All companies now need register of control

All companies, including charitable companies and Community Interest Companies, must now have a register of ‘people with significant control’ (PSC register) of individuals and legal entities which have “significant influence or control” over them.

The regulations came in from 6th April – we’ve been waiting for a briefing with a sector focus, and now two come along at once!

Sandy Adirondack’s Legal Update is probably the one to go for. She points out there must be a register even if there are no PSCs, or even if the company is dormant although the rules should be relatively straightforward for most voluntary organisations.

Accountancy firm UHY Hacker Young’s charity sector blog on the PSC register is also worth checking. This makes clear that Charitable Incorporated Organisations will not need to maintain a register, but “The position for trading subsidiaries of CIOs is unclear”.

Both highlight that the purpose of these regulations is around corporate transparency,

by creating a full picture of both the legal and beneficial ownership of businesses, with the aim of combating tax evasion, money laundering and the financing of terrorist activities.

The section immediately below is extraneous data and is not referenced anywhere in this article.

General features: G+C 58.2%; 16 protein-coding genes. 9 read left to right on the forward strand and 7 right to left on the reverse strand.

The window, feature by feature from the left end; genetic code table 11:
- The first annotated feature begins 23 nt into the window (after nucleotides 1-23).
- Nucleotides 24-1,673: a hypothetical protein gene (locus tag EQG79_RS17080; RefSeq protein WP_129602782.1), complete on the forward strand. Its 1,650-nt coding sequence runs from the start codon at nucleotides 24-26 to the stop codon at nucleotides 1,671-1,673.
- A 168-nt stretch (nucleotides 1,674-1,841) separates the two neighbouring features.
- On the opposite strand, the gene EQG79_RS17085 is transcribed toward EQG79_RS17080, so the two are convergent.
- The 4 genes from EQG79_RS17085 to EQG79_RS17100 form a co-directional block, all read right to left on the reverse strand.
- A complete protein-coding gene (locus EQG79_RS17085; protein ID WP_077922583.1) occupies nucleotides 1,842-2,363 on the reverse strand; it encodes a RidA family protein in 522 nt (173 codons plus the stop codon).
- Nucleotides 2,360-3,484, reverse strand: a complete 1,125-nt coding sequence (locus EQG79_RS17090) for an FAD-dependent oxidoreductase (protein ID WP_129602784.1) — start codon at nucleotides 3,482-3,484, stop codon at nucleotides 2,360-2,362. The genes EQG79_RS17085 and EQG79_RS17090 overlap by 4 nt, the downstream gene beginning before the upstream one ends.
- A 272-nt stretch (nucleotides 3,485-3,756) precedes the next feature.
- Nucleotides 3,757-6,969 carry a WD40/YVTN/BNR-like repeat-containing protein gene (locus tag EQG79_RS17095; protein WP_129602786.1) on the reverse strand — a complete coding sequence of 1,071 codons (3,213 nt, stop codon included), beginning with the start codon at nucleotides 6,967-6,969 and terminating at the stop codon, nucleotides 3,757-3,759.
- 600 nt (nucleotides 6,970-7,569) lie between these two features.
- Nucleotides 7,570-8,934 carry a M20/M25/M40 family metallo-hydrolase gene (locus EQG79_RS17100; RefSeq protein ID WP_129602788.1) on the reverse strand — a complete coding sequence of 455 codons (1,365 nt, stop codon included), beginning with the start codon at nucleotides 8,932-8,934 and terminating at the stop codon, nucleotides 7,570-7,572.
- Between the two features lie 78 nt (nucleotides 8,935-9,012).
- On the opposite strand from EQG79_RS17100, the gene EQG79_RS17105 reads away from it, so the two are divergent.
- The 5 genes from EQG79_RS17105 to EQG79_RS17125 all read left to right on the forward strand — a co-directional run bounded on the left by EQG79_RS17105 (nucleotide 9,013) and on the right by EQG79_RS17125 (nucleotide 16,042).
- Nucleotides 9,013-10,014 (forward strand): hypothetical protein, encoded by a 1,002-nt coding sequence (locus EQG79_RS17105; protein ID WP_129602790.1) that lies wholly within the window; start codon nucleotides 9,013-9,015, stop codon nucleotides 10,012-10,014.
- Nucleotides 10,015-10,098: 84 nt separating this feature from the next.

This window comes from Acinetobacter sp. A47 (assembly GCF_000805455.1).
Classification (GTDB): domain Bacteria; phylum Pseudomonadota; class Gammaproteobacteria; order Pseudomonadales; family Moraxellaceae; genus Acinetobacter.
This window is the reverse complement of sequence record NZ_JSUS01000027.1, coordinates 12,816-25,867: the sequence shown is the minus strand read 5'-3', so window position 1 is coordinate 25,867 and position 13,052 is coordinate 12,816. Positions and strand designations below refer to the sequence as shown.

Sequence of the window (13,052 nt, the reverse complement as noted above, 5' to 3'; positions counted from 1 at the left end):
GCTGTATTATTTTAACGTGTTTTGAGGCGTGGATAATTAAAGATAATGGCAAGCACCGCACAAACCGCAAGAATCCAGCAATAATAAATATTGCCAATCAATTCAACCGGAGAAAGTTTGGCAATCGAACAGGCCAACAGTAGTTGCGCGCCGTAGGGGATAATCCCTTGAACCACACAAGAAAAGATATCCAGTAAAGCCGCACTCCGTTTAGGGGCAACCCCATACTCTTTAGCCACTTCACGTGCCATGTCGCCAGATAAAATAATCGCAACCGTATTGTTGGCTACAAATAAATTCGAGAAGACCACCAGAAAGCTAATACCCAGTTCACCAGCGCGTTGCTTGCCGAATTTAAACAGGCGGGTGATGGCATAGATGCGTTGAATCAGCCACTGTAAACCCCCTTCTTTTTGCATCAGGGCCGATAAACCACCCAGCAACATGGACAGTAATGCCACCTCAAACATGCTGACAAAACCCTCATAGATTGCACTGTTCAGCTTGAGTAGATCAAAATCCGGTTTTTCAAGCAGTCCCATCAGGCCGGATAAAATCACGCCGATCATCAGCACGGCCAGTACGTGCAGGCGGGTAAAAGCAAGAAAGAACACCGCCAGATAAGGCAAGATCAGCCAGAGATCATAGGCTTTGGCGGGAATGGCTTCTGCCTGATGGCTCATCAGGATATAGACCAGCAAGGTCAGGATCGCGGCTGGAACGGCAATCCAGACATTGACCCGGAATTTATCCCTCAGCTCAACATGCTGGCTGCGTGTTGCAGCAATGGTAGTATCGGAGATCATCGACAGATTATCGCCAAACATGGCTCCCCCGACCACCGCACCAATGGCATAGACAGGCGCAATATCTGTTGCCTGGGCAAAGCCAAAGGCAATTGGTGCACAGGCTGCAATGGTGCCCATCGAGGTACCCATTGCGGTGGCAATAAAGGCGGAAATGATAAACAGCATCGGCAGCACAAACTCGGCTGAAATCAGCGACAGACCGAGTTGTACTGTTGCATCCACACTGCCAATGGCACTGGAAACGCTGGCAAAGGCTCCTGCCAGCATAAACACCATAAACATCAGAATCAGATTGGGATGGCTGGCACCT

There is a strong question whether this is appropriate for charitable companies which have a completely different concept of ‘ownership’ to others. Action by all incorporated charities is still required, however.

Update

Locality has a helpful short piece on the changes, added to it constitution info page at May 2016 (may well disappear later). This includes:

From June 2016 you will need to file details of your PSC register with Companies House at least annually on your Confirmation Statement (Confirmation Statements have replaced annual returns from June 2016 and the details will be available at Companies House).

Many Locality members (indeed most charities) “won’t have a person with significant control but you still need to create a register”. And a charity may well itself be a ‘person with significant control’, in controlling a trading company offshoot.